Twenty-two FES participants took part in this study. FES patients were recruited between 2004 and 2009 from Psychiatry Services of Hospital Barros Luco Trudeau and Hospital Salvador in Santiago, Chile. The 22 FES patients met the clinical and DSM-IV-TR criteria for schizophrenia in the Structured Clinical Interview for DSM-IV Axis I Disorders (SCID-I). Nineteen FES patients were paranoid, two disorganized, and one catatonic. They were evaluated during a period ranging from 1 to 36 months after clinical diagnosis with no history of other episodes prior to or after diagnosis. After a psychotic episode, FES patients were rated on the Positive and Negative Syndrome Scales (PANSS). Their scores on the Positive Syndrome Scale ranged from 7 to 13 (mean = 8.5 ± 2.0) and on the Negative Syndrome Scale ranged from 7 to 28 (mean = 16.8 ± 6.2), corresponding to mild schizophrenia. During the evaluations of our study, FES patients were clinically stable, receiving a single atypical antipsychotic medication, i.e., Risperidone in 14 FES patients (dose: 4.5-9 mg/day), Olanzapine in three FES patients (dose: 20–30 mg/day), Clozapine in four FES patients (dose: 125–550 mg/day), and Quetiapine in one FES patient (dose: 250 mg/day). Computed cerebral tomography of 20 patients showed no brain abnormalities. Two patients refused to participate. FES patients showed no significant extrapyramidal symptoms upon evaluation with the Extrapyramidal Symptom Rating Scale (ranging from 0 to 10 with a maximum score of 175) and reported no visual or hearing problems. Every participant verbally confirmed that they correctly understood the procedure and the tasks. All evaluations were carried out in the University of Chile, Department of Psychiatry. Twenty healthy control participants, matched with FES patients by age, gender, and years of education, were also included in the study.

For both FES and control participants, exclusion criteria included history of: (a) brain disease other than schizophrenia, (b) mental retardation, (c) substance abuse, or (d) electroconvulsive therapy. The study was approved by the regional ethics committee for biomedical research of the University of Chile, Faculty of Medicine. Before participating in any evaluation, all participants were invited to participate by a psychiatrist who explained the study’s goal and steps among other study-related information, and gave a copy of the written informed consent. All participants signed the written informed consent before starting the first evaluation.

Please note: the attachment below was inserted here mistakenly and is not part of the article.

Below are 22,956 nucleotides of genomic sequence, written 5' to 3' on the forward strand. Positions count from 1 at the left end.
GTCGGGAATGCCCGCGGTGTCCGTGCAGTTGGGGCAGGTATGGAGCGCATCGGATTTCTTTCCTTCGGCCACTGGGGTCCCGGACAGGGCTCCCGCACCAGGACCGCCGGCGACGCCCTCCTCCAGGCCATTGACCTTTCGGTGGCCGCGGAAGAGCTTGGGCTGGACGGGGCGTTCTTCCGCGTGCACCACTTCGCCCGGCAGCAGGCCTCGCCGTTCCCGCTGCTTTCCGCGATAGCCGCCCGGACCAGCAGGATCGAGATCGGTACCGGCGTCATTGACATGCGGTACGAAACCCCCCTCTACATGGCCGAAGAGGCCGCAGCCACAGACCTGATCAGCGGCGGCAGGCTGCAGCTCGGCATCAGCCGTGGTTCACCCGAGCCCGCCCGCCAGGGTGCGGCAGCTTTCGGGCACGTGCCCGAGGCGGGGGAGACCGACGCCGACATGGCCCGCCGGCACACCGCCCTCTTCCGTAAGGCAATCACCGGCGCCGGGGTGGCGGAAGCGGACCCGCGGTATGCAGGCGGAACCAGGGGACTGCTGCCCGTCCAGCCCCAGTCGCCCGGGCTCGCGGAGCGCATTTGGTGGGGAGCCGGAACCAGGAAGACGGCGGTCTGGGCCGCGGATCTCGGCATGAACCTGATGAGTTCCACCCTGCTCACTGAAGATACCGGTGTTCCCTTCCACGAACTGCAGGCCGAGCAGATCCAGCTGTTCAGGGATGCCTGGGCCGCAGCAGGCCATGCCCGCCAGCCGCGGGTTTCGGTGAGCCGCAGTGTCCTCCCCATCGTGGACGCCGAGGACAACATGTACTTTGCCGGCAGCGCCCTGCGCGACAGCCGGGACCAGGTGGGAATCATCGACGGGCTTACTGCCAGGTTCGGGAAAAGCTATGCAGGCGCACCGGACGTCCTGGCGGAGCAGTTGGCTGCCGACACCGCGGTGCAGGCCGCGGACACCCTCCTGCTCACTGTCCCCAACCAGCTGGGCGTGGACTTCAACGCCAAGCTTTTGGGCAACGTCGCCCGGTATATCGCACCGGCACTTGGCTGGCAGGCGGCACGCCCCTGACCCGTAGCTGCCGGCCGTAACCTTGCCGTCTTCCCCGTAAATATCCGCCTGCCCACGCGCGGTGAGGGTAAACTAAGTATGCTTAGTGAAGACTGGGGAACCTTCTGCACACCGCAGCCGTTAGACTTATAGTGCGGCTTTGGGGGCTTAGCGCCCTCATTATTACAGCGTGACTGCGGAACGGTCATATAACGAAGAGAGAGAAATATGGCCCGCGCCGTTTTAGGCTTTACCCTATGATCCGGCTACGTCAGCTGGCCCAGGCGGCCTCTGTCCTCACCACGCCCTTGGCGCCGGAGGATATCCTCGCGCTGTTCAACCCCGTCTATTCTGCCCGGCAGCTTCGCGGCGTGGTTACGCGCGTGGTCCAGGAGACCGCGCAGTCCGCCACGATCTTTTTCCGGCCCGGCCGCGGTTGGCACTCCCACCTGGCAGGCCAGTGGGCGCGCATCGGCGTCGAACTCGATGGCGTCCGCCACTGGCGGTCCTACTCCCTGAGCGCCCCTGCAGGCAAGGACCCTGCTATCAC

FES participants were evaluated in three consecutive sessions. In the first session, the SCID-I was used to verify the clinical diagnosis and the PANSS was administered. In the second session, global cognition was estimated with the Dementia Rating Scale (DRS) and Raven’s Progressive Matrices (RPM), two standard scales evaluating cognitive efficiency in adults. In the third session, FES participants underwent the ANT.

Participants of the control group were evaluated in only two sessions. In the first session, the absence of mental disorder was verified using the SCID-I, then global cognition was estimated with the DRS and RPM. In the second session, control participants underwent the ANT. The DRS and RPM tests were administered to FES and control groups to corroborate the differences in global cognition between both groups and to determine their correlation with the efficiency of attention networks.

Cognitive assessments

Global cognition

The DRS global score estimates combined cognitive functioning with the following components: attention, initiation-perseveration, construction, conceptualization, and memory domains [32]. Some DRS items also assess overall attentional capacity [33], which can be calculated by adding the scores of the following untimed tasks to produce what we will refer to as the DRS attention score: digit span forward and backward, motor response to single commands, visual scanning, word list reading, and visual figure matching. The RPM raw score estimates reasoning by asking participants to determine the missing segment required to complete a larger pattern from a series of geometric arrangements that become progressively more difficult to solve [34].